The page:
The Oligocene stratiform manganese deposits in the Chiatura region (Georgia, Soviet Union) were deposited on stable crystalline basement in a restricted arm of the Paratethys during a transgressive-regressive cycle. Transgression was characterized by, in the early stages, the development of a fining-upward gravel and sand sequence and, with increasing water depth, deposition of organic-rich, fine-grained sediments in waters increasingly depleted in oxygen. Manganese, derived from weathering of recks surrounding the basin, was probably concentrated in these reduced waters to levels well above those of normal sea water. Manganese carbonates were formed in offshore areas subject to reducing conditions; in well-aerated, nearshore parts, manganese oxides were formed. Landward migration of the oxidation/reduction interface during transgression led to further concentration of manganese in nearshore regions and eventually to extensive precipitation and accumulation of manganese oxide ooliths and pisoliths, occasionally in graded units, during peak transgression and early regression when basin waters were reoxygenated. Late regression was characterized by the deposition of sands and spongiolite.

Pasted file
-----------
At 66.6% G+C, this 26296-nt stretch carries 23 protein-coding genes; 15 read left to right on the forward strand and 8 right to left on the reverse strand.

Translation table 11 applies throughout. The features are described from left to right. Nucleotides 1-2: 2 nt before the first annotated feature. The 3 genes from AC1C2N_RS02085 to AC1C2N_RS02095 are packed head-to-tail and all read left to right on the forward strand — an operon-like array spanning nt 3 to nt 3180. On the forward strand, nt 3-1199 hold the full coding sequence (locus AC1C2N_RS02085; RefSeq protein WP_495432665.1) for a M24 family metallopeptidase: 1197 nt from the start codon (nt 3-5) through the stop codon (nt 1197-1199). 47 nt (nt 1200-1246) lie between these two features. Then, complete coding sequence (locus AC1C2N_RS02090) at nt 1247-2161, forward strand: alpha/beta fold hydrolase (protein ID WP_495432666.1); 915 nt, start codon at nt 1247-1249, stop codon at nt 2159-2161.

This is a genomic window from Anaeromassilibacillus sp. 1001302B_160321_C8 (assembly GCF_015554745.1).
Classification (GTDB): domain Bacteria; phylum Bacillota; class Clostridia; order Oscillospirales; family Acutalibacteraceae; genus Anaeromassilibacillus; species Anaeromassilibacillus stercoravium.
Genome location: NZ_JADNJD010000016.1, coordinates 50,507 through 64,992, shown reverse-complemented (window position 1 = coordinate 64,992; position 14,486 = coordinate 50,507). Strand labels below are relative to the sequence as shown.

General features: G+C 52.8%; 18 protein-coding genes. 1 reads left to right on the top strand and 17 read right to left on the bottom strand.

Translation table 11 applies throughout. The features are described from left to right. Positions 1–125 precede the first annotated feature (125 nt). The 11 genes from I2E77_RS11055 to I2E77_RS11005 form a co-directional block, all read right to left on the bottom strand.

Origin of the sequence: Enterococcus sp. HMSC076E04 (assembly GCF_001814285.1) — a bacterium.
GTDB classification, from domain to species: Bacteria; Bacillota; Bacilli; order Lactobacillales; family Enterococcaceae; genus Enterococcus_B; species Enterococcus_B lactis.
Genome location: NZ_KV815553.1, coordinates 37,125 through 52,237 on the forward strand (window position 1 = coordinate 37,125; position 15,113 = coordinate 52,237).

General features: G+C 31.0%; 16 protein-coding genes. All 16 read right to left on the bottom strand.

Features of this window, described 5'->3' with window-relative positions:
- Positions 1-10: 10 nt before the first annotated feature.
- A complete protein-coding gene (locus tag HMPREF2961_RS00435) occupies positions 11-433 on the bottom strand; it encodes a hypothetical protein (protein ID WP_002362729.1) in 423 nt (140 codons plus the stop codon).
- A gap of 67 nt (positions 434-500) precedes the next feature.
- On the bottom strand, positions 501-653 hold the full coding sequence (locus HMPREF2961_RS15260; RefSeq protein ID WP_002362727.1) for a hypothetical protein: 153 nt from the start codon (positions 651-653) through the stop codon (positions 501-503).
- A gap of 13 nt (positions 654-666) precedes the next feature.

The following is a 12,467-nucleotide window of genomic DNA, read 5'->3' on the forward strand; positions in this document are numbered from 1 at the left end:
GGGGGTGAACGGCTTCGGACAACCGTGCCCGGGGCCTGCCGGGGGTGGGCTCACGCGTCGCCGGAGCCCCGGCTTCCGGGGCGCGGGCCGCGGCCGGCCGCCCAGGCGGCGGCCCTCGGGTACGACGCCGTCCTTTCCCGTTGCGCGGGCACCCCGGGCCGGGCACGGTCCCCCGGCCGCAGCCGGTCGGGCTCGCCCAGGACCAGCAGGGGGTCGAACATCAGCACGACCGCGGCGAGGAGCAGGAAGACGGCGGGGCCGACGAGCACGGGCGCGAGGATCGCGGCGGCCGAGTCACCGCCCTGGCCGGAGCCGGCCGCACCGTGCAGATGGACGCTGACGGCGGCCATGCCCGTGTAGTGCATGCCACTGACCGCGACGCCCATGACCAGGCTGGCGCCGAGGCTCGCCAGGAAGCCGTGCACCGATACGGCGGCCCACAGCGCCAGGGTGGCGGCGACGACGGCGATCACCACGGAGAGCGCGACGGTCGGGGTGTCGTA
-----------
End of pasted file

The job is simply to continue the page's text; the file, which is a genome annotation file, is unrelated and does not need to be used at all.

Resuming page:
Petrographic studies of manganese-oxide ooliths and pisoliths indicate a concentrically laminated structure in which constituent pyrolusite microcrystals show a characteristic radial and, less frequently, random orientation with respect to the grain center. Ooliths and pisoliths, which also exhibit micro-unconformities and entrapped detrital material, are considered to be analogous to some present-day calcite and aragonite ooliths and were probably formed in a low energy, shallow-marine environment. Graded bedding in oolite and pisolite is comparable to similar beds documented in the Cretaceous stratiform manganese deposit at Groote Eylandt in northern Australia. Grading was probably formed as a result of changes in energy and/or oxygen levels during small-scale fluctuations in sea level.